Pfizer Decides To Keep Company As One; No Spinoffs in Future

Pfizer has announced that the company will not pursue separating the company into two independent companies, one focused on the company’s innovator products and the second on the company’s established products business.The company had previously announced that it was considering separating the two businesses.

Pfizer reported that the its Board of Directors and executive leadership team have determined the company is “best positioned to maximize future shareholder value creation in its current structure and will not pursue splitting Pfizer Innovative Health and Pfizer Essential Health into two, separate publicly traded companies at this time.”

Pfizer manages its commercial operations through two distinct businesse: Pfizer Innovative Health (formerly the Innovative Products business) and Pfizer Essential Health (formerly the Established Products business). For the first six months of 2016, Pfizer Innovative Health, which as the name implies includes the company’s innovator pharmaceutical products, reported sales of $14.1 billion, a 14% increase year over year, Pfizer Essential Health, which includes the company’s established products (i.e., products late in product lifecycle or generic, including the legacy products from Pfizer’s $17 billion acquisition of Hospira in 2015) reported revenues of $12.0 billion, a 16% increase year over year.

“With this decision, our two distinct businesses will remain separately managed units within Pfizer, which we believe is currently the best structure to continue to deliver on our commitments to patients, physicians, payers and governments, and to drive value for our shareholders,” said Ian Read, chairman and chief executive officer, in a company statement. “We believe that by operating two separate and autonomous units within Pfizer, we are already accessing many of the potential benefits of a split–sharper focus, increased accountability, and a greater sense of urgency–while also retaining the operational strength, efficiency and financial flexibility of operating as a single company as compared with operating as two, separate publicly traded companies. We will continue to generate the financial information necessary to preserve our option to split our businesses should factors materially change at some point in the future.”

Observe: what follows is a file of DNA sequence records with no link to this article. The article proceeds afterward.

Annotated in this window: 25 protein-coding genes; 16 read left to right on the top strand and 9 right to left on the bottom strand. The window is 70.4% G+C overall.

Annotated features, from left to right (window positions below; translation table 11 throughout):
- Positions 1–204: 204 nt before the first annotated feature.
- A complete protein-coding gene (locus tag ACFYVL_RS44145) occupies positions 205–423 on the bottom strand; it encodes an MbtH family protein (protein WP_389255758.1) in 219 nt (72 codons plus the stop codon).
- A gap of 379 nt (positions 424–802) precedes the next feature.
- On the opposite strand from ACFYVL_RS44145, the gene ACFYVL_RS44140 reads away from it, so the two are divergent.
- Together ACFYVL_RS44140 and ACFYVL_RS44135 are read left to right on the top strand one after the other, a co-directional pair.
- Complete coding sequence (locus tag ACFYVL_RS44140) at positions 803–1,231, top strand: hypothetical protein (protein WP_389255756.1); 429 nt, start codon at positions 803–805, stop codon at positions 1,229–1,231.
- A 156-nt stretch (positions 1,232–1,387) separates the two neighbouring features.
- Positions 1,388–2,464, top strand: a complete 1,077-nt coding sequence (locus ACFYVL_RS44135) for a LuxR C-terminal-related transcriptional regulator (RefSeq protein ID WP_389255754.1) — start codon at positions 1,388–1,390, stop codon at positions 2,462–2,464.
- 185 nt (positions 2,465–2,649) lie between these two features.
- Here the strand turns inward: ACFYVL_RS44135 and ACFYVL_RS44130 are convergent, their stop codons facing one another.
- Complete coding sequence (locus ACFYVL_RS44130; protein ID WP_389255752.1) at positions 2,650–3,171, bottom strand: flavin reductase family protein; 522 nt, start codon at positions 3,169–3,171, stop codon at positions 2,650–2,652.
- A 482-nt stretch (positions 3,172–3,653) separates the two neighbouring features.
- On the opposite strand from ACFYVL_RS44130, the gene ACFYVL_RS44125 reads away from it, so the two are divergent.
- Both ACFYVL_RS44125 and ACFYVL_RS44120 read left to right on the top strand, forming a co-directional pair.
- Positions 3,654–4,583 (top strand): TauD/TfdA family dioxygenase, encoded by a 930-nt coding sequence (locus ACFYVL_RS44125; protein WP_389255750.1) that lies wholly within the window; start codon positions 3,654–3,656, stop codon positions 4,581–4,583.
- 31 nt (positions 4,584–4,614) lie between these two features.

Pfizer said the process for making a decision was guided by criteria that included evaluating the performance of each business within Pfizer, determining if each business could compete as a stand-alone entity, assessing if trapped value existed in a combined entity and if any trapped value could be unlocked efficiently. In addition, the company evaluated whether key strategic and operating imperatives could best be achieved in the current structure versus two, separate publicly traded companies.

“When we first explored the trapped value question several years ago, market valuations of other companies suggested that our two businesses could potentially be worth more as separate companies than they are together in a single company,” explained Frank D’Amelio, executive vice president, business operations and chief financial officer. “However, over time, any potential gap between Pfizer’s market valuation and an implied Sum of the Parts (SOTP) market valuation has closed. In our analysis, we concluded that splitting into two companies at this time would not enhance the cashflow generation and competitive positioning of the businesses and the operational disruption, increased costs of a split and inability to realize any incremental tax efficiencies would likely be value destructive.”

Pfizer said it believes it can grow its Innovative Health and Essential Health businesses, pointing to several recent developments. Over the past several years, the company rebuilt its pipeline and transformed its approach to R&D. Pfizer also created a dedicated R&D capability for its Essential Health business and formed the Global Product Development Group, which is a unified center for late-stage development to maximize the value of its R&D investments. Since 2010, Pfizer received 20 new drug approvals (new molecular entities and new indications for existing drugs) and launched multiple products, including Ibrance, Xalkori, Bosulif, Inlyta, Eliquis, Prevnar Adult and Trumenba.

In Pfizer Innovative Health, the company further points to incremental revenues from the company’s most recently launched products and the recent cquisition of Anacor and the pending acquisition of Medivation. Pfizer believes that its Essential Health business is positioned to return to sustainable growth over the next few years driven by the sterile injectables and biosimilars businesses and anticipated continued growth in emerging markets. The business was further bolstered with the $17 billion acquisition of Hospira in 2015, the 2015 acquisition of Innopharma, and the pending acquisition of AstraZeneca’s small-molecule anti-infectives business.

Over the same period, Pfizer captured approximately $32 billion from the disposition of its Capsugel and Nutrition businesses and the initial public offering and share exchange associated with the spinoff of its animal health business and has returned $88.1 billion to shareholders through dividends and share repurchases since 2010.

Source: Pfizer

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